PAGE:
Environment Minister Leeanne Enoch said the government’s new Waste Management and Resource Recovery Strategy presents a vision for Queensland to become a zero-waste society.
“Queensland is generating waste faster than we are growing in population and this needs to be addressed,” Ms Enoch said.
“The new waste levy will do that, and help attract investment, develop new industries and products, and grow jobs across the state in the resource recovery sector.”
The Australian Council of Recycling (ACOR) have confirmed, following a review, that the shipping container in Indonesia at the centre of recent media reports is from an Australian recycling company.
The container consists of approximately 13 tonnes of mixed plastic material derived from household kerbside recycling from suburban Melbourne.
According to a Fairfax Media report, the entire container is considered toxic by the Indonesian Environment department and is not acceptable for import.
In total, 65 containers from France, Germany, Hong Kong, the United States and Australia have been seized.
ACOR’s review was advised the material was not “toxic” however, and contained waste from council recycling bins, such as plastic containers for motor oil and food products.
In the statement, ACOR argued one shipping container should not define any specific company, or the wider Australian recycling system.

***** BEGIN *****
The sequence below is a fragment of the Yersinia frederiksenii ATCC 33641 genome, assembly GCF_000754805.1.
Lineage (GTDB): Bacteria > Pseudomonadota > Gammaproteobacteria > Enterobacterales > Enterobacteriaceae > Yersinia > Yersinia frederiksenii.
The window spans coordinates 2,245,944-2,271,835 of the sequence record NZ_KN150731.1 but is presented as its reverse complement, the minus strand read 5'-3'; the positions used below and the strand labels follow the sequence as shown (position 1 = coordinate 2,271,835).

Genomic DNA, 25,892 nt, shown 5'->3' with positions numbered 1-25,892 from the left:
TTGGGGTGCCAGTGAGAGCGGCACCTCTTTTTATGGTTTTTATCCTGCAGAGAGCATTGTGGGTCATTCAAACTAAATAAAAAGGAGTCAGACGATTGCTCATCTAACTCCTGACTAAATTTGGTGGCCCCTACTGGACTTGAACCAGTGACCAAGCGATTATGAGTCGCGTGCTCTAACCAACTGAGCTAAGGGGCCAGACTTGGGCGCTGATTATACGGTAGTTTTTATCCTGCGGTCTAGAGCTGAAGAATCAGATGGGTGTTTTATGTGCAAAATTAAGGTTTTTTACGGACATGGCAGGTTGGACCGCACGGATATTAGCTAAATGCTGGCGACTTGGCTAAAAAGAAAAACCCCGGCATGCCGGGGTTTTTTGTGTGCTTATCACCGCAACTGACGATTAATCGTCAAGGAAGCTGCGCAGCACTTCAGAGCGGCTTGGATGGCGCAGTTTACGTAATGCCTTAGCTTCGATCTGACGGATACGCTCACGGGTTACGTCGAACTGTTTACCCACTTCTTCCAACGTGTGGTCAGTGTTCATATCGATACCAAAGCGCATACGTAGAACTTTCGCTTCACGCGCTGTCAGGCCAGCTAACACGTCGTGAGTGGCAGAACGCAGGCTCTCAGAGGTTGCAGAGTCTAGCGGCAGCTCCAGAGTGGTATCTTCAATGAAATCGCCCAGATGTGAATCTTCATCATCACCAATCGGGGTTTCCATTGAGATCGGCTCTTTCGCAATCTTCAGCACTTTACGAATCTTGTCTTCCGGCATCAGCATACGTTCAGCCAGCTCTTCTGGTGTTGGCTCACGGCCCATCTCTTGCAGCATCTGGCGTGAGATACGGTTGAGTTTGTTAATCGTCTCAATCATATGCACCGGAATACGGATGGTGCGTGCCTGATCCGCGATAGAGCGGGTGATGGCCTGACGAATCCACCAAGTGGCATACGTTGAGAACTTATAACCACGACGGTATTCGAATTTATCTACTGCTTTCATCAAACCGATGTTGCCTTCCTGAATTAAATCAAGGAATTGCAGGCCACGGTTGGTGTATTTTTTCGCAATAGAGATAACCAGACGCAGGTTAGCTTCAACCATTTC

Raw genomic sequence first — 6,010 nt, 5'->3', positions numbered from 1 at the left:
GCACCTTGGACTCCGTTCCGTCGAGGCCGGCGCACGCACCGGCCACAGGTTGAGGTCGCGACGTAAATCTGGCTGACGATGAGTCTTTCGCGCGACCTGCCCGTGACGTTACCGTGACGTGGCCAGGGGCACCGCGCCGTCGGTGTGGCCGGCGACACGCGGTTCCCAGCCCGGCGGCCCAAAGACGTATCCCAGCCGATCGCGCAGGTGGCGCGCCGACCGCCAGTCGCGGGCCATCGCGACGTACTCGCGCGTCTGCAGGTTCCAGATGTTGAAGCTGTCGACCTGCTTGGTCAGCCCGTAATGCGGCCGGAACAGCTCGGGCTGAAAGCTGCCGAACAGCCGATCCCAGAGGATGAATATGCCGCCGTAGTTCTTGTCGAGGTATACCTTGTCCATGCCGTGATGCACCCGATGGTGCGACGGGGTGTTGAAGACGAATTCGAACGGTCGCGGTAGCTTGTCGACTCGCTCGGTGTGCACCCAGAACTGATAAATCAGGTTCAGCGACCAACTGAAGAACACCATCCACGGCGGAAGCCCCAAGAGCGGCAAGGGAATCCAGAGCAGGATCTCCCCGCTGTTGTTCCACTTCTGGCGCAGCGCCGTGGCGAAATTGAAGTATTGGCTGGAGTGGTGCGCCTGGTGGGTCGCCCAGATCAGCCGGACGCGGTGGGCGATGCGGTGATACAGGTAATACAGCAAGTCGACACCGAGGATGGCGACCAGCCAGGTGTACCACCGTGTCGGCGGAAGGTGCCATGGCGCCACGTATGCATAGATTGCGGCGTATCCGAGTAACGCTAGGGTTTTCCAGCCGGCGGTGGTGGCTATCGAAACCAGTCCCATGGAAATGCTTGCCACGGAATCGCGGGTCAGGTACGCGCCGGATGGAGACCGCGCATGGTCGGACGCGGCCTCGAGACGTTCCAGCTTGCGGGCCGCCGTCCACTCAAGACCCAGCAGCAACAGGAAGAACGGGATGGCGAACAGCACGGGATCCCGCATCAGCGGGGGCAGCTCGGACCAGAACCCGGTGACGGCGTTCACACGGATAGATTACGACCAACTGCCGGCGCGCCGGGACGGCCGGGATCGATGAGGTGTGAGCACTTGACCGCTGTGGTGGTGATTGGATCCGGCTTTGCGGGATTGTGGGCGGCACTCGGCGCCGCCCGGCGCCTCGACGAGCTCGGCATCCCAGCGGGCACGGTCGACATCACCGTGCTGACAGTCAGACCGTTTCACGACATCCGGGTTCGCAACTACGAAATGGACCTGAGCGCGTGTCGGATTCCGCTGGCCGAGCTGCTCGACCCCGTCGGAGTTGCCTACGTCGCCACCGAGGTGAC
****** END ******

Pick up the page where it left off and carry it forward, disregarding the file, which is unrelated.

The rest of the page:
“It does though reflect the reality of what is collected from Australian ratepayers via councils’ kerbside recycling programs, and our industry’s subsequent attempts to do something useful with very heterogeneous material,” the statement reads.
“Similar container loads of exported mixed plastic have long met all expected requirements under both Australian and Indonesian law and policy. However, across Asia, authorities are changing their approaches in line with their own domestic circumstances.”
Of the 37 million total tonnes of waste annually diverted from landfill in Australia, four million tonnes are exported.
“Approximately 415,000 tonnes of plastic is recycled by Australia every year or some 11 per cent of our society’s total consumption,” the statement reads.
“Of that, some 235,000 tonnes are exported overall, and some 60,000 tonnes have been exported to Indonesia in the last twelve months or so, according to Federal Government figures.”
According to the statement, plastic exported to Indonesia represents approximately 1.5 per cent of total material exported for recycling.
“Material has historically been exported because overseas buyers pay for it as inputs to make useful products. In the case of mixed plastics in particular, there has historically been under capacity of domestic infrastructure and robust markets in Australia,” the statement reads.
“In Europe, unlike here, there are specific policies in place to promote domestic recycled content manufacturing. Without export, our recycling rate for plastics could fall to as low as five per cent.”
A total of $13.3 million in grants is now available to councils, waste companies and not-for-profit organisations to divert food and garden waste from landfill.
NSW EPA Head of Organics Amanda Kane said the Organics Infrastructure grants fall under the EPA’s $802 million Waste Less Recycle More initiative, which aims to establish wider organics recovery infrastructure.